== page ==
# Ray Tracing 004: The Ray Class

## The Ray Class

In episode 3 I added a vec3 class to help with 3-dimensional vector calculations.

This chapter moves it one step further by introducing a new `ray`

class. A ray can be thought of
as a function

where p is a 3D position along a line, A is the ray origin, B is the ray direction, and t is the ray parameter which moves p(t) along the ray.

If t is positive you get the points in front of the origin A, also called a *half-line* or
*half-ray*.

Below I’ll only include new and modified parts of the code. Please check my git-repository at github.com/celeph/ray-tracing for the complete example code with makefile.

The ray class is a literal implementation of the equation in 3D vectors:

```
// ray.h
#ifndef RAYH
#define RAYH
#include "vec3.h"
class ray {
public:
vec3 A;
vec3 B;
ray() {}
ray(const vec3& a, const vec3& b) { A = a; B = b; }
vec3 origin() const { return A; }
vec3 direction() const { return B; }
vec3 point_at_parameter(float t) const { return A + t * B; }
};
#endif
```

The new loop in the main program moves the ray across the entire image and determines a color at each pixel. At this time it will only return the color of a gradient based on the y-position.

The size of the image is set to 4 x 2, where the origin is set into the center of image (0,0,0), the lower left corner is at (-2,-1,-1), the upper right corner is at (2,1,-1). The z-coordinate is set at -1 into the screen to respect the convention of a right-handed coordinate system.

The screen is 1 unit apart from the origin (eye or camera). Positive values for z are behind the camera.

```
// ray-example.cpp
#include <iostream>
#include "vec3.h"
#include "ray.h"
vec3 color(const ray& r) {
vec3 unit_direction = unit_vector(r.direction());
float t = 0.5f * (unit_direction.y() + 1.0f);
return (1.0f - t) * vec3(1.0f, 1.0f, 1.0f) + t * vec3(0.5f, 0.7f, 1.0f);
}
int main() {
int nx = 200;
int ny = 100;
std::cout << "P3\n" << nx << " " << ny << "\n255\n";
vec3 lower_left_corner(-2.0, -1.0, -1.0);
vec3 horizontal(4.0, 0.0, 0.0);
vec3 vertical(0.0, 2.0, 0.0);
vec3 origin(0.0, 0.0, 0.0);
for (int j = ny-1; j >= 0; j--) {
for (int i = 0; i < nx; i++) {
float u = float(i) / float(nx);
float v = float(j) / float(ny);
ray r(origin, lower_left_corner + u * horizontal + v * vertical);
vec3 col = color(r);
int ir = int(255.99 * col[0]);
int ig = int(255.99 * col[1]);
int ib = int(255.99 * col[2]);
std::cout << ir << " " << ig << " " << ib << "\n";
}
}
}
```

The color() function takes the current ray’s direction and computes a unit-direction. This is a vector of length 1 as illustrated in the drawning before. The unit vector is calculated as follows:

\[ \bold{\hat{u}} = \bold{\frac{u}{|u|}} \] \[ \bold{|u|} = \sqrt{u_x^2 + u_y^2 + u_z^2} \]Example: For vector \( \bold{u} \):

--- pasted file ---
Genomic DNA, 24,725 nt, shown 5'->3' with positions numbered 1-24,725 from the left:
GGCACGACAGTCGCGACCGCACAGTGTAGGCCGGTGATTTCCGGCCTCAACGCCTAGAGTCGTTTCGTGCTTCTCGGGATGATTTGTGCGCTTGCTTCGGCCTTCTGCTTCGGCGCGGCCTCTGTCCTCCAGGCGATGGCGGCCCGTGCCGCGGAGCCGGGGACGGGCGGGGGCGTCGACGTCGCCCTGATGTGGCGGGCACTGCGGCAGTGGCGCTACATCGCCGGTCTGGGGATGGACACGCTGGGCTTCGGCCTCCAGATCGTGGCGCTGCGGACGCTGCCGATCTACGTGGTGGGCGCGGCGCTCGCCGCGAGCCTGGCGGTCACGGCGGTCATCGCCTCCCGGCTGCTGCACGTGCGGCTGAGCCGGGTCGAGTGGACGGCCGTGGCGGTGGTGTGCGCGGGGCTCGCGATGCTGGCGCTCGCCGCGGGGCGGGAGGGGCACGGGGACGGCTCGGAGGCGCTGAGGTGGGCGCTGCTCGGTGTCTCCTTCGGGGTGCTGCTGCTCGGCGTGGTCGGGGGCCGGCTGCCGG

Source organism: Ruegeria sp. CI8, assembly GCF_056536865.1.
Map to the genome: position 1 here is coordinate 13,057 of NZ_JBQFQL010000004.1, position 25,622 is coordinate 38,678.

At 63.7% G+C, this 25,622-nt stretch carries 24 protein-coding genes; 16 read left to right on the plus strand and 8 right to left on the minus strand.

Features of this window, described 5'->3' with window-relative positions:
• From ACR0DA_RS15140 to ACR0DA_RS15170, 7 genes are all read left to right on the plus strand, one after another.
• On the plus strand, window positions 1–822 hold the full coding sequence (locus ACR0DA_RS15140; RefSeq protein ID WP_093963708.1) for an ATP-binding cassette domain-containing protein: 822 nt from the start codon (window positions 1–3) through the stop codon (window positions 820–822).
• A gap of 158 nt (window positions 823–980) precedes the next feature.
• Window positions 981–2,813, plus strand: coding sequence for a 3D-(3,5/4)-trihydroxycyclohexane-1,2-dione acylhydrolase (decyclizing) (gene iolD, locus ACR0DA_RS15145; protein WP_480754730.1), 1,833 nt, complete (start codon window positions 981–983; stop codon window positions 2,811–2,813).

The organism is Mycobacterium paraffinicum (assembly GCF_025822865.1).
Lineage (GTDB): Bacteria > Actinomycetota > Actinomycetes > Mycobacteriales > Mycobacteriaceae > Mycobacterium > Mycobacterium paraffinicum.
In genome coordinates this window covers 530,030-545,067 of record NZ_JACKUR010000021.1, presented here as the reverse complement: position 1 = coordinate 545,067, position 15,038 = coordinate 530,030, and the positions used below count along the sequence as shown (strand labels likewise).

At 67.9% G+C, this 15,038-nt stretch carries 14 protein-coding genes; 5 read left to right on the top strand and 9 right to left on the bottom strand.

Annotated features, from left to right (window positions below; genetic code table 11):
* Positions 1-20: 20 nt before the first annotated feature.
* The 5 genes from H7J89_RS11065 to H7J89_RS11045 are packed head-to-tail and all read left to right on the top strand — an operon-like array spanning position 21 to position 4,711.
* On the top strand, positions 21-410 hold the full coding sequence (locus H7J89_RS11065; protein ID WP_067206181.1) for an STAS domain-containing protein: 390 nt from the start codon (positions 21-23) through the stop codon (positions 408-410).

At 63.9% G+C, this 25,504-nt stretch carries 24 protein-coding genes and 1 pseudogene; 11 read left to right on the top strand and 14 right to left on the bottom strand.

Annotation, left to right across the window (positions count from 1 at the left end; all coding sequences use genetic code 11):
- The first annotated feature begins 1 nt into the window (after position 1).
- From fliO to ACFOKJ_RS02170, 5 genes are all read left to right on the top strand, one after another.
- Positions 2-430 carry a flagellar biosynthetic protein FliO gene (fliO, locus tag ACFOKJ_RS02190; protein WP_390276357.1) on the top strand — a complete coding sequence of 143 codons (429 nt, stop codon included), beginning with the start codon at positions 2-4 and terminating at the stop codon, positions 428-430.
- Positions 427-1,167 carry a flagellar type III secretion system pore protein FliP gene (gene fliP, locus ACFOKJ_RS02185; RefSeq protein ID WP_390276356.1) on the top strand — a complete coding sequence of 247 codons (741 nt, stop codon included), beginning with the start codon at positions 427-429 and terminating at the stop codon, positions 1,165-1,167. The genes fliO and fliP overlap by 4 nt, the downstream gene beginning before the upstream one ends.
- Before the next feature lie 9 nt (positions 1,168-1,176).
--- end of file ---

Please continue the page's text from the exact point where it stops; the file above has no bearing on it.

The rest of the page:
\[ \bold{u} = \begin{pmatrix} 2 \\ 3 \\ 4 \end{pmatrix} \]I get a vector length \( |\bold{u}| \) of about 5.39:

\[ \begin{aligned}\bold{|u|} & = \sqrt{2^2 + 3^2 + 4^2} \\\\ & = \sqrt{4+9+16} \\\\ & = \sqrt{29} \approx 5.39 \end{aligned} \]The unit vector \( \bold{\hat{u}} \) is:

\[ \bold{\hat{u}} = \bold{\frac{u}{|u|}} = \begin{pmatrix} \frac{2}{\sqrt{29}} \\ \frac{3}{\sqrt{29}} \\ \frac{4}{\sqrt{29}} \end{pmatrix} \approx \begin{pmatrix} 0.37 \\ 0.56 \\ 0.74 \end{pmatrix} \]To double-check, the length of the unit vector is 1:

\[ \begin{aligned}\left|\begin{pmatrix} 0.37 \\ 0.56 \\ 0.74 \end{pmatrix}\right| &= \sqrt{0.37^2 + 0.56^2 + 0.74^2} \\\\ & = \sqrt{0.14 + 0.31 + 0.55} = 1 \end{aligned} \]Here is also an image with the example vector, its components and the resulting unit vector.

The y-component of this unit vector can take values from -1 to +1. To turn this into a range from 0 to 1, I add 1.0 to the value and divide it by 2.

The next line,

```
return (1.0f - t) * vec3(1.0f, 1.0f, 1.0f) + t * vec3(0.5f, 0.7f, 1.0f);
```

creates a *linear interpolation* (or “*lerp*”) between white and blue. When t is 1 the first half
of the equation turns 0 and leaves blue (0.5, 0.7, 1.0). And when t is 0, the second half turns 0
and leaves white (1.0, 1.0, 1.0).

Values between 0 and 1 will produce a color in between. Smaller t (y-coordinates towards the bottom of the image) result in brighter blue to white colors. Larger t (y-coordinates towards the top of the image) produce darker tones of blue.

Inside the loop I’m converting the pixel coordinates (from 0-199 in x-direction, from 0-99 in y-direction) to the world coordinate system (from -2 to +2 in x-direction, -1 to +1 in y-direction).

```
ray r(origin, lower_left_corner + u * horizontal + v * vertical);
vec3 col = color(r);
```

## Javascript and Canvas

Here’s also the same example in Javascript.